I’ve had people ask me why I think Canada might be a better home choice than the US. There are a number of reasons, but the best one I can think of is summed up in military spending. The US spent more than $700 billion on our massive military-industrial complex in 2012, or $2,141 for every man, woman and child in the nation. That’s almost 5% of our GDP, a good portion of which is generated by, you guessed it, creating weapons and other material for war.
So what does Canada spend?
They spend one quarter of what the US pours into its military might, which leaves rather a lot left over for things like universal healthcare or infrastructure projects or whatever else Canada feels like spending money on. Their priorities and our priorities are clearly rather different.
I love the concept of “America.” My people have been here since before there was an America, helping to create that very unique concept. But, our execution of the idea? The choices that we’ve made and continue to make, more and more aggressively, as a nation increasingly ensnared with the military-industrial complex to prop up the economy and provide jobs? That I do not love. I’m not afraid to do the same thing my ancestors did—to look around and say, “I don’t like this,” and strike out for something new. We shall see.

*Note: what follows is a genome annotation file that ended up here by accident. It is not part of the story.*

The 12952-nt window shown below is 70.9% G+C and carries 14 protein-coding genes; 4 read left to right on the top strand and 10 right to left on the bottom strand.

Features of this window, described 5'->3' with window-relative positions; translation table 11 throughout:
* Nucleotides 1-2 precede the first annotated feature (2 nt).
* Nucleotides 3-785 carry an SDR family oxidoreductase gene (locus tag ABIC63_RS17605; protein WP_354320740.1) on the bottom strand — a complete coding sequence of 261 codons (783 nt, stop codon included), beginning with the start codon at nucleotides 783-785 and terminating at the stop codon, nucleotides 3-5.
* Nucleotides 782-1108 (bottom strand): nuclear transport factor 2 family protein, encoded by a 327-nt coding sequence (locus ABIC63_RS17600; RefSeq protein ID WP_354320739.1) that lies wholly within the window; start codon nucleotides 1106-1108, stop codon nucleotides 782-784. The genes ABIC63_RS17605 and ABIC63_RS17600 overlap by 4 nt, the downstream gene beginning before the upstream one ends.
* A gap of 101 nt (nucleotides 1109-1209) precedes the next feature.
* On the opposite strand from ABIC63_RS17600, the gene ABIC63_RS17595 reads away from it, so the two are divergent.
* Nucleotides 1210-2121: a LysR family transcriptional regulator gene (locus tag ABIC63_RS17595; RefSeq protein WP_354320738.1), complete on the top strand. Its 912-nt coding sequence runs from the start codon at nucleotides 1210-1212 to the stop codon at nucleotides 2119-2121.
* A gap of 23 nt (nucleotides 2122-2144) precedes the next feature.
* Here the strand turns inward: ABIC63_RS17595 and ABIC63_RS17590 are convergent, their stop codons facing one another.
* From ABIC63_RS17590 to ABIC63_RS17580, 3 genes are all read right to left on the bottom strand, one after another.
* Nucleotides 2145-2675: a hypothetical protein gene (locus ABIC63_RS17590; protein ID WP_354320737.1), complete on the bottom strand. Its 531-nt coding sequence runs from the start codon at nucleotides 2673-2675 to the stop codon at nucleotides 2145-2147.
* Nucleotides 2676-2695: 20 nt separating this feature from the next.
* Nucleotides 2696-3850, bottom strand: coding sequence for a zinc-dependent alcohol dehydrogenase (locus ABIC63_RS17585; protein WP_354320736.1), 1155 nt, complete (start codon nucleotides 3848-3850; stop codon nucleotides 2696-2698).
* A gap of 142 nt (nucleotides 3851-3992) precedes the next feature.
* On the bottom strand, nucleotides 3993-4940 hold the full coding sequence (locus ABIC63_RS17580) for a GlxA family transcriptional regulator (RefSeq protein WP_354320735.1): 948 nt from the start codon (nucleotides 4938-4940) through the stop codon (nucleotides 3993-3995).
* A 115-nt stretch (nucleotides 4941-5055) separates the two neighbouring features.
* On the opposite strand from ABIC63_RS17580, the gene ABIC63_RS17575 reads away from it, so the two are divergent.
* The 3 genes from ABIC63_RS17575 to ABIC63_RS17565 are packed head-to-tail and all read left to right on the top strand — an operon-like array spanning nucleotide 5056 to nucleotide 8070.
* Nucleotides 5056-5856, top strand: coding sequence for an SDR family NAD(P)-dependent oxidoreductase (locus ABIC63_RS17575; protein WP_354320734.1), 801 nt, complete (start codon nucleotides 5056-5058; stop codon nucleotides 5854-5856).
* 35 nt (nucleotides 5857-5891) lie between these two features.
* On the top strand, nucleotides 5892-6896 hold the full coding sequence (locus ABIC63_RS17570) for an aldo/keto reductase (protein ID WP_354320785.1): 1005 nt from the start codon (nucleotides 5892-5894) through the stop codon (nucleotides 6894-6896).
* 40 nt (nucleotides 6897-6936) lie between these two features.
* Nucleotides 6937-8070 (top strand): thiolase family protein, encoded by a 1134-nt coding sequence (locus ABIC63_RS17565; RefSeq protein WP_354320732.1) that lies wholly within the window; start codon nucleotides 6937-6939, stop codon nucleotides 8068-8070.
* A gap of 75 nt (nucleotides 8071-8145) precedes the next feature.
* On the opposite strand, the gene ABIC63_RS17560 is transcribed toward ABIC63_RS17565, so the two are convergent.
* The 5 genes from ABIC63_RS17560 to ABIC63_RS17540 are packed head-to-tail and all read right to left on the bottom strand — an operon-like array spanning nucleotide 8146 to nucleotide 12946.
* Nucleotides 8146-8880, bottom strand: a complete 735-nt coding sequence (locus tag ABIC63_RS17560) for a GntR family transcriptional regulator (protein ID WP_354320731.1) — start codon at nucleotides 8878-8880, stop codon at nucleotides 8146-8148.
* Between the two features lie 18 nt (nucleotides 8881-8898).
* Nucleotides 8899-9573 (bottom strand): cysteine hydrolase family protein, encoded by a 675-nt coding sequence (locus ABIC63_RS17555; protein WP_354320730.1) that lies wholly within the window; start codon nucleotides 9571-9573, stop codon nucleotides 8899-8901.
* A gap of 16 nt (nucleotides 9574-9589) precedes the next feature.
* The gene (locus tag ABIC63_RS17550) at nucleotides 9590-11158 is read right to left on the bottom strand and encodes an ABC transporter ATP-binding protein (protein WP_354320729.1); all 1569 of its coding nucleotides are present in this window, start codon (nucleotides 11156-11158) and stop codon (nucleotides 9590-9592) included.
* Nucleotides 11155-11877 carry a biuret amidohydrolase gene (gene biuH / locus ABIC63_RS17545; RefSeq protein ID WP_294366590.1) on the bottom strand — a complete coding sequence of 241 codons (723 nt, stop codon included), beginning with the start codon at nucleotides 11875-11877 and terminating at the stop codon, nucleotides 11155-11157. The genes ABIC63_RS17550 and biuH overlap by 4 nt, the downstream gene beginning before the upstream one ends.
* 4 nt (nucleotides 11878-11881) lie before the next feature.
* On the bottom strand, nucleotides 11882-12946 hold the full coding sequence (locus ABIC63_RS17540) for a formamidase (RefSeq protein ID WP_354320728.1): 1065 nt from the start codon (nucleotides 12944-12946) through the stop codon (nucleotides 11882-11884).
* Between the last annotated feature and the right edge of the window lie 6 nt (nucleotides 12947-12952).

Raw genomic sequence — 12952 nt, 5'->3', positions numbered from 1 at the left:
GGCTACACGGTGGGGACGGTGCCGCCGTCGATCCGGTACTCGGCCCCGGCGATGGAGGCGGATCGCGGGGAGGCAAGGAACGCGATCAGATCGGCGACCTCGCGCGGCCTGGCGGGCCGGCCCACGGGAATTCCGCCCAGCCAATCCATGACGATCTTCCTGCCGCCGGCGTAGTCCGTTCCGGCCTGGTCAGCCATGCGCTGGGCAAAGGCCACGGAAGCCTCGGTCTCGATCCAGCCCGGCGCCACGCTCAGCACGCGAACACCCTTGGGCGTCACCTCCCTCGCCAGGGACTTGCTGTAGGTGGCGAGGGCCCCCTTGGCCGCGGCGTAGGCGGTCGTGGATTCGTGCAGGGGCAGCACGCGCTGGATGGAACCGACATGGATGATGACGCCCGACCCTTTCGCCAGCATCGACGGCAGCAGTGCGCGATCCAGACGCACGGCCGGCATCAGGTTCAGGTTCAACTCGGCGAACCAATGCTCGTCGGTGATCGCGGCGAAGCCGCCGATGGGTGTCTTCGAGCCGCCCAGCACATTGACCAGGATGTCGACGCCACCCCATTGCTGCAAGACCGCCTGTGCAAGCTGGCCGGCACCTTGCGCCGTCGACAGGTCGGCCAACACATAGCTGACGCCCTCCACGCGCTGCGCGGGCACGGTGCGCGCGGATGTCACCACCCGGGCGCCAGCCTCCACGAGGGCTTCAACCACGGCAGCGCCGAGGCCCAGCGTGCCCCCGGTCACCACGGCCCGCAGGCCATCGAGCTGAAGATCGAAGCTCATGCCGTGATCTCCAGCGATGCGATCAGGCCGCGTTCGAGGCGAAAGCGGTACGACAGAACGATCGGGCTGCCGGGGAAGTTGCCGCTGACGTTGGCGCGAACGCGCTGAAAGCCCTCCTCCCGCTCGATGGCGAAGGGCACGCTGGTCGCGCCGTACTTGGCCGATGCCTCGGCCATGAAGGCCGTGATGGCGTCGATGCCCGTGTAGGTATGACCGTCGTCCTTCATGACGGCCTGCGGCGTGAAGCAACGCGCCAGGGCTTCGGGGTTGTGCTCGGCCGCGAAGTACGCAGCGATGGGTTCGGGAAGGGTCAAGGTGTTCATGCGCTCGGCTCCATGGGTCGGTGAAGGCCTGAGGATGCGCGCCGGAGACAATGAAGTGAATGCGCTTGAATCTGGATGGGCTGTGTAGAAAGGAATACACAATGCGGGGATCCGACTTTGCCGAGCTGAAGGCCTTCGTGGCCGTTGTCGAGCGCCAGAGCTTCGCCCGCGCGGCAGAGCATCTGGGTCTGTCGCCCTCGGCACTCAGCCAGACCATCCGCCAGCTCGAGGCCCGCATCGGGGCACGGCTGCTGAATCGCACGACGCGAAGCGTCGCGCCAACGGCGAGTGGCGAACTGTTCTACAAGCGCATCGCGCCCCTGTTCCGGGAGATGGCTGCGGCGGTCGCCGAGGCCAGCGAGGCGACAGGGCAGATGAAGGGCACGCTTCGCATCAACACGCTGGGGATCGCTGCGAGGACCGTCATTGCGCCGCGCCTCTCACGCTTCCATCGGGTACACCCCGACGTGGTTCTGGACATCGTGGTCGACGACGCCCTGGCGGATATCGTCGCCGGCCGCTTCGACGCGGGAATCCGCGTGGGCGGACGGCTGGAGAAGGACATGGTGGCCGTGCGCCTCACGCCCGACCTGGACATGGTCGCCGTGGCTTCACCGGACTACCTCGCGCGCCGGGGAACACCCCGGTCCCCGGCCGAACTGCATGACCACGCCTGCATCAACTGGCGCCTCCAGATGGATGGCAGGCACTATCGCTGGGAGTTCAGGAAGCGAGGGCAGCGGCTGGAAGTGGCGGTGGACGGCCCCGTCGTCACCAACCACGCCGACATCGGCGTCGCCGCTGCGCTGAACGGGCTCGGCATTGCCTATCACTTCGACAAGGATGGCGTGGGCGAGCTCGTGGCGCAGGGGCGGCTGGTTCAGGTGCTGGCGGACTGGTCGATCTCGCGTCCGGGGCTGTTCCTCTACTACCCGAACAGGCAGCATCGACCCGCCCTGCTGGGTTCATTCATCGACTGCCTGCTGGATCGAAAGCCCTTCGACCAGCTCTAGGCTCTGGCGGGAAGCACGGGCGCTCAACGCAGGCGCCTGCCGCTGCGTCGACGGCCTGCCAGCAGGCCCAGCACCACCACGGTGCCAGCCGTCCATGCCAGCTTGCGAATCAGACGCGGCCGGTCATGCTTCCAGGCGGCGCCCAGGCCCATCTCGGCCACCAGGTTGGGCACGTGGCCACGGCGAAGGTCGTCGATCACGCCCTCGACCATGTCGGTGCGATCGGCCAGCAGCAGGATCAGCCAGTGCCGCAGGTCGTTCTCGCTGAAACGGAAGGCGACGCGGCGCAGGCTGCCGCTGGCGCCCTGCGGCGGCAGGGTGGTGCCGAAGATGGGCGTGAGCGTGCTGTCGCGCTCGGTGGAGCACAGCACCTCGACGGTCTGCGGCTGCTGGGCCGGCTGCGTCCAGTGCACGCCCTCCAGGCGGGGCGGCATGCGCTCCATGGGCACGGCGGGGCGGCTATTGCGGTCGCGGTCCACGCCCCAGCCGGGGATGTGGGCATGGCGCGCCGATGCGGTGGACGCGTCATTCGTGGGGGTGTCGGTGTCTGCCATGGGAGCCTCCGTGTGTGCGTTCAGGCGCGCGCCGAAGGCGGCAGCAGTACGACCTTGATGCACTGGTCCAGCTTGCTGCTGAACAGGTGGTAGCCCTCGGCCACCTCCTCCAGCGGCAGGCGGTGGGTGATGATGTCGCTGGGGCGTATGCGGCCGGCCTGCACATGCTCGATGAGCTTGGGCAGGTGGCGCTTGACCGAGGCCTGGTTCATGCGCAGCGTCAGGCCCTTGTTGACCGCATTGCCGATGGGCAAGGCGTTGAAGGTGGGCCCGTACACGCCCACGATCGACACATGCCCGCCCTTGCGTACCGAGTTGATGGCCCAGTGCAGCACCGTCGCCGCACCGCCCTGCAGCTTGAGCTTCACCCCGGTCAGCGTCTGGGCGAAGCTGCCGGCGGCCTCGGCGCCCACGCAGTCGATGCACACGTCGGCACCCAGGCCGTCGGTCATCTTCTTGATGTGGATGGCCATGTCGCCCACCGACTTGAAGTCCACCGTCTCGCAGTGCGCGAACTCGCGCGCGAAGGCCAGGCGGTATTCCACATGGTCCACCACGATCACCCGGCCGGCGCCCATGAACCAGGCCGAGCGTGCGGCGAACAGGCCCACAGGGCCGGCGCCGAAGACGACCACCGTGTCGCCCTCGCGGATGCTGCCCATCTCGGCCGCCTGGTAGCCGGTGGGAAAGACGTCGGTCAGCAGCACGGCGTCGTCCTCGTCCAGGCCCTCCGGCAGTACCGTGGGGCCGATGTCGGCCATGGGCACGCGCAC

School board makes singing O Canada mandatory
Students at Toronto Catholic schools will now have to deliver an a cappella rendition of the national anthem every morning, according to a 7-3 Thursday night vote by the Toronto District Catholic School Board.
The new requirement is intended to “encourage authentic patriotism” and satisfy “veterans who have fought for our freedom [and] would appreciate that students sing from their heart,” according to the motion put forward by trustee Angela Kennedy. (Andy Clark/Reuters)
Look, Canada, the reason many of us south of your border admire you is because you didn’t seem like the kind of country that could confuse forced anthem singing with “authentic patriotism.” You always seemed so reasonable, so logical, so moderately intelligent, but here you go another meter down the slippery slope of unthinking American-style conservatism, which has no trouble mouthing a patriotic song while spraying spit on everyone. Trust me when I tell you that national pride is far more authentic, powerful and energizing when it’s based on deeds rather than sloganeering. Don’t become America Lite. There’s nothing savory in that weak and watery brew.